path\_to\_parameterfile = "/path/to/Abdika13\_params.csv"

note that we dont need to load the paramfile, just supply the path.

===================================================================

X = cc.DesignMatrix(path\_to\_parameterfile, formula) \`\`\`

Now with the waveforms in the Catalog object Y, the Basis object pca,

and DesignMatrix object X on hand, we instantiate a Multivar object with

these three arguements.

::

# instantiate Multivar object

M = cc.Multivar(Y,X, pca)

This makes it easy to create many different Catalog, DesignMatrix,

Basis, and Multivar objects to test different fits and parameter

influences very quickly.

\`\`\`python # now we do a fit to time domain waveforms (solve for B)

M.fit()

print summary of the hypothesis tests, metadata, and other

==========================================================

facts defined by the particular formula and basis used to make M.

=================================================================

M.summary()

Waveform Domain time Number of Waveforms 92 Catalog Mean Subtracted?

False Catalog Name Abdika13\_waveforms.csv Normalization Factor

2.45651978042e+20 Decomposition PCA num\_components 10 ================

================ =========== Comparison Hotellings T^2 p-value

================ ================ =========== Intercept 1129.44

1.11022e-16 A:[1 - 2] 87.9454 1.11022e-16 A:[3 - 2] 8.06119 5.49626e-08

A:[4 - 2] 1.8598 0.0700502 A:[5 - 2] 0.823121 0.607991 beta^1 257.711

1.11022e-16 beta^2 383.961 1.11022e-16 beta^3 93.1575 1.11022e-16 beta^4

18.3438 1.55431e-14 A:[1 - 2]*beta^1 77.7596 1.11022e-16 A:[1 -

2]*beta^2 14.0067 3.68272e-12 . . . . . . . . .

we can view the waveform reconstructions with the Multivar method .reconstruct()

================================================================================

Y\_reconstructed = M.reconstruct()

and pull out the original catalog waveforms for comparison

==========================================================

Y\_original = M.get\_waveforms()

plot the last waveform in the array with its reconstruction (requires matplotlib)

=================================================================================

import matplotlib.pyplot as plt

plt.plot(Y\_original[-1,8000:9000],label='original')

plt.plot(Y\_reconstructed[-1,8000:9000],label='reconstruction')

plt.legend() \`\`\` Using the Abdikamalov catalog, this is what you

should see:

|alt tag| \`\`\`python # look at a summary of the overlaps between the

waveforms and their reconstructions M.overlap\_summary()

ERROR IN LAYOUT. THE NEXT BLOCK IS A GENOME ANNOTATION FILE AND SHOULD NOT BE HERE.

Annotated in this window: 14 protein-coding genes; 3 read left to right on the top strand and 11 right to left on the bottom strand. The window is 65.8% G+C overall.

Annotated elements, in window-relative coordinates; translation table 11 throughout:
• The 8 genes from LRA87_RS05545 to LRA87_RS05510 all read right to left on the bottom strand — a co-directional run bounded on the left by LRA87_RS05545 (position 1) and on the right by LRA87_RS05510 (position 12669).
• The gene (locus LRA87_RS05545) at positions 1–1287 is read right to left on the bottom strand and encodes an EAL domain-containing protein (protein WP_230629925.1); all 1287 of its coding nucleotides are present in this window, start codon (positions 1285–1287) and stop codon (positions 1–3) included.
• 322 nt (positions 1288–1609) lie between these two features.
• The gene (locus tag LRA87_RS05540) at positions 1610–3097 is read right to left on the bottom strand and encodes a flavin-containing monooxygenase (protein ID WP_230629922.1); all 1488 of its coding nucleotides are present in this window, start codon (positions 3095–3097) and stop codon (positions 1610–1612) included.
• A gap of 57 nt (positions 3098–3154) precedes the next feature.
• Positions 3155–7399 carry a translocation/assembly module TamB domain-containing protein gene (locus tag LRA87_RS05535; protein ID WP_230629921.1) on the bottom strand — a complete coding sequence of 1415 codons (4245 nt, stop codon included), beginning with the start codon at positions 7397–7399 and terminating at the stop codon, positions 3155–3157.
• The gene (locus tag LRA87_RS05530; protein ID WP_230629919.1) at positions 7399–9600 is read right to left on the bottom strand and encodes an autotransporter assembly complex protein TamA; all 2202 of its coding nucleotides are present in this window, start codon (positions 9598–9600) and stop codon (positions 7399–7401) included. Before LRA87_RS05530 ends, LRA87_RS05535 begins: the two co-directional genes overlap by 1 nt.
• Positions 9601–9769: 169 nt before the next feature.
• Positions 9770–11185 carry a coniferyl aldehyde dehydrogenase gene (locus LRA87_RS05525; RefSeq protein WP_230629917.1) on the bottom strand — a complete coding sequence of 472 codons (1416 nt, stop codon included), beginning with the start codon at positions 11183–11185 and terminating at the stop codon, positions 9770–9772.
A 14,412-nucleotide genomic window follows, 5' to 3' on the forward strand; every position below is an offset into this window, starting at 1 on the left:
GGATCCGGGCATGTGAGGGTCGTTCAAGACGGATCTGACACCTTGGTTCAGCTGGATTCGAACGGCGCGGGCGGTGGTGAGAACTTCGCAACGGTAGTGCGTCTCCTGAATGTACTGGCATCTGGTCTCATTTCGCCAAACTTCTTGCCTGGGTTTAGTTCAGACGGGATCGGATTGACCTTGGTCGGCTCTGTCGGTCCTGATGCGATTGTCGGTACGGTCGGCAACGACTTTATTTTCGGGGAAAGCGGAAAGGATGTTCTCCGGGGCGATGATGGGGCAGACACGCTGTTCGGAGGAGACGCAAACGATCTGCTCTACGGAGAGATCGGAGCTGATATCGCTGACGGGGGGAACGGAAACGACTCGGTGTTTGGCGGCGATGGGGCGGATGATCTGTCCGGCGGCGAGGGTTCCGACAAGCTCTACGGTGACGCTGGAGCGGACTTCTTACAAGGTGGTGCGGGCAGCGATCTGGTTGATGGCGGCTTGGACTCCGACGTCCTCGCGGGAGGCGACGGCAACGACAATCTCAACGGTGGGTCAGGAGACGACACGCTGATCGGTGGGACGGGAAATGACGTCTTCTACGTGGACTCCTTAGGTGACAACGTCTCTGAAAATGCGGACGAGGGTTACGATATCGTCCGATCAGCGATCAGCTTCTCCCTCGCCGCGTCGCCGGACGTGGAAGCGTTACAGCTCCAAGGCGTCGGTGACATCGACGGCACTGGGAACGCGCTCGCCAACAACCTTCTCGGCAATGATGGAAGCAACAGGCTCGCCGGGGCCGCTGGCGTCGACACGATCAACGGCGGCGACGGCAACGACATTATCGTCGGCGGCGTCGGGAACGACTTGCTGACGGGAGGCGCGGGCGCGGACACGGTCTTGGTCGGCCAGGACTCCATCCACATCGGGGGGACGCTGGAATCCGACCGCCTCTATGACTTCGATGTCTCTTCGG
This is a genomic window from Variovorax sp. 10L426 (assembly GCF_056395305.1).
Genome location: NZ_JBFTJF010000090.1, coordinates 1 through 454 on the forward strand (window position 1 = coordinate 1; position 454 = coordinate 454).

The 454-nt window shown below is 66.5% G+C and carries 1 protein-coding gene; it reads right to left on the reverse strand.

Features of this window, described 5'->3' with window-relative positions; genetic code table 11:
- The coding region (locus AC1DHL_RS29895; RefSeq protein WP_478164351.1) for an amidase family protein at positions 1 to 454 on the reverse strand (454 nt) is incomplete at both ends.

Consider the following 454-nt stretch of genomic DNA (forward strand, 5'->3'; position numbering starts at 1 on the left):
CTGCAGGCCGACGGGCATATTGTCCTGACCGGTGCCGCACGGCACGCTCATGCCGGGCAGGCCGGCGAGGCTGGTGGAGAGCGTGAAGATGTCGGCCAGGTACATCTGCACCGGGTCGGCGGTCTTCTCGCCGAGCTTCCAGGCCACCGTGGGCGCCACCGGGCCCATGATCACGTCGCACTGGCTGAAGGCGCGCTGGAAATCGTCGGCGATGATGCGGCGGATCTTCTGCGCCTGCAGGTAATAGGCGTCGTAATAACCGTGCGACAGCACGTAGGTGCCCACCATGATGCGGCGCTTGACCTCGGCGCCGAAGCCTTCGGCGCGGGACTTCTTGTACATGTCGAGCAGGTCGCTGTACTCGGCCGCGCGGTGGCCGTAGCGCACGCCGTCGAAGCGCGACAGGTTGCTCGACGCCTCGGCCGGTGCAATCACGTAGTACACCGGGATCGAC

============ ============== Percentile Overlap ============

============== 5%: 0.64866522524 25%: 0.809185728124 50%: 0.879262580569

75%: 0.949587383571 95%: 0.97311500202

Min: 0.518678320514 Mean: 0.858585006085 Max: 0.98214781409 ============

==============

\`\`\` One of the main goals of this method is to predict new waveforms,

given a set of physical parameters that wasn't originally used in the

catalog. For instance:

::

# make a dictionary of the new parameters

new_parameters = {}

# quickly generate two waveforms, one with A = 1, beta = .1, another with

# A = 3, beta = 0.05 (using the abdikamalov example)

new_parameters['A'] = [str(1), str(3)]

new_parameters['beta'] = [.1, .05]

# use the predict method of the multivar object

Y_new = M.predict(new_parameters)

# plot the two waveform predictions (requires matplotlib)

import matplotlib.pyplot as plt

plt.plot(Y_new[0,8000:9000],label='A = 1, beta = .1')

plt.plot(Y_new[1,8000:9000],label='A = 3, beta = .05')

plt.legend()

With the Abdikamalov catalog, this is what you should see:

.. figure:: Example_Catalogs/example_prediction.png

:align: center

:alt: alt tag

alt tag

This allows one to rapidly interpolate the parameter space for

core-collapse waveforms

Dependencies

------------

- numpy

- scipy

- scikits-learn

- tabulate

Planned

-------

- Hotellings T2 with more than one GW detector

- Catalog objects

- amplitude/phase decomposition, spectrograms

- other PC basis methods

- sparse basis decompositions, kmeans, etc.

- other design matrix fitting methods

- splines, rbfs, etc.

- different types of crossvalidation methods

- Gaussian Process (or other interpolation/machine learning method)

classes

.. |alt tag| image:: Example_Catalogs/example_reconstruction.png

===========================